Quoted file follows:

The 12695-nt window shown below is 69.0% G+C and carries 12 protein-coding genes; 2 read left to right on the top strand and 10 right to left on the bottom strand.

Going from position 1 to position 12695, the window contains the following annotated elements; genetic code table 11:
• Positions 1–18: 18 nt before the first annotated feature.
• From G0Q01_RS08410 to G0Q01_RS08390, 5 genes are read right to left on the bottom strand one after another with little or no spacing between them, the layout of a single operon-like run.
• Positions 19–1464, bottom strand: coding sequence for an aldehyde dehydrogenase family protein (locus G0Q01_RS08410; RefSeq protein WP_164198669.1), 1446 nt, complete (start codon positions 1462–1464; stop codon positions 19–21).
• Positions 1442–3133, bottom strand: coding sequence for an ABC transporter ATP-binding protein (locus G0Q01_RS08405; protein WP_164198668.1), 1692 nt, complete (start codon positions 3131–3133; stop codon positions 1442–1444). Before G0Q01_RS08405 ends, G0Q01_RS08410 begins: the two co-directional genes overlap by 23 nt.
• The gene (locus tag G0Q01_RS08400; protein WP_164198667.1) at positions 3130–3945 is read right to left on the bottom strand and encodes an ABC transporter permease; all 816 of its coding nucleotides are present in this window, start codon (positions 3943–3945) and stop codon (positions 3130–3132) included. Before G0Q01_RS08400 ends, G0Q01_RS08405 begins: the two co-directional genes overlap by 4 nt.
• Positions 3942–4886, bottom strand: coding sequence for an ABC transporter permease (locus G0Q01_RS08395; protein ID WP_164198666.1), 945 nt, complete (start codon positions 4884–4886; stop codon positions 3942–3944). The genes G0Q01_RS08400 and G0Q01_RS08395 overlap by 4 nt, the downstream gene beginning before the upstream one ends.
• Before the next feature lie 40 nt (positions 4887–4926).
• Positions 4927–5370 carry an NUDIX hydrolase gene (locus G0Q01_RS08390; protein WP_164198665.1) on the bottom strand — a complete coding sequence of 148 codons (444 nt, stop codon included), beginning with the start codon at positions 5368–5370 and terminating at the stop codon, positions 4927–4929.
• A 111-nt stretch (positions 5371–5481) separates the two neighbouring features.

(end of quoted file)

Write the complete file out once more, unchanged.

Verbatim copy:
The 12695-nt window shown below is 69.0% G+C and carries 12 protein-coding genes; 2 read left to right on the top strand and 10 right to left on the bottom strand.

Going from position 1 to position 12695, the window contains the following annotated elements; genetic code table 11:
• Positions 1–18: 18 nt before the first annotated feature.
• From G0Q01_RS08410 to G0Q01_RS08390, 5 genes are read right to left on the bottom strand one after another with little or no spacing between them, the layout of a single operon-like run.
• Positions 19–1464, bottom strand: coding sequence for an aldehyde dehydrogenase family protein (locus G0Q01_RS08410; RefSeq protein WP_164198669.1), 1446 nt, complete (start codon positions 1462–1464; stop codon positions 19–21).
• Positions 1442–3133, bottom strand: coding sequence for an ABC transporter ATP-binding protein (locus G0Q01_RS08405; protein WP_164198668.1), 1692 nt, complete (start codon positions 3131–3133; stop codon positions 1442–1444). Before G0Q01_RS08405 ends, G0Q01_RS08410 begins: the two co-directional genes overlap by 23 nt.
• The gene (locus tag G0Q01_RS08400; protein WP_164198667.1) at positions 3130–3945 is read right to left on the bottom strand and encodes an ABC transporter permease; all 816 of its coding nucleotides are present in this window, start codon (positions 3943–3945) and stop codon (positions 3130–3132) included. Before G0Q01_RS08400 ends, G0Q01_RS08405 begins: the two co-directional genes overlap by 4 nt.
• Positions 3942–4886, bottom strand: coding sequence for an ABC transporter permease (locus G0Q01_RS08395; protein ID WP_164198666.1), 945 nt, complete (start codon positions 4884–4886; stop codon positions 3942–3944). The genes G0Q01_RS08400 and G0Q01_RS08395 overlap by 4 nt, the downstream gene beginning before the upstream one ends.
• Before the next feature lie 40 nt (positions 4887–4926).
• Positions 4927–5370 carry an NUDIX hydrolase gene (locus G0Q01_RS08390; protein WP_164198665.1) on the bottom strand — a complete coding sequence of 148 codons (444 nt, stop codon included), beginning with the start codon at positions 5368–5370 and terminating at the stop codon, positions 4927–4929.
• A 111-nt stretch (positions 5371–5481) separates the two neighbouring features.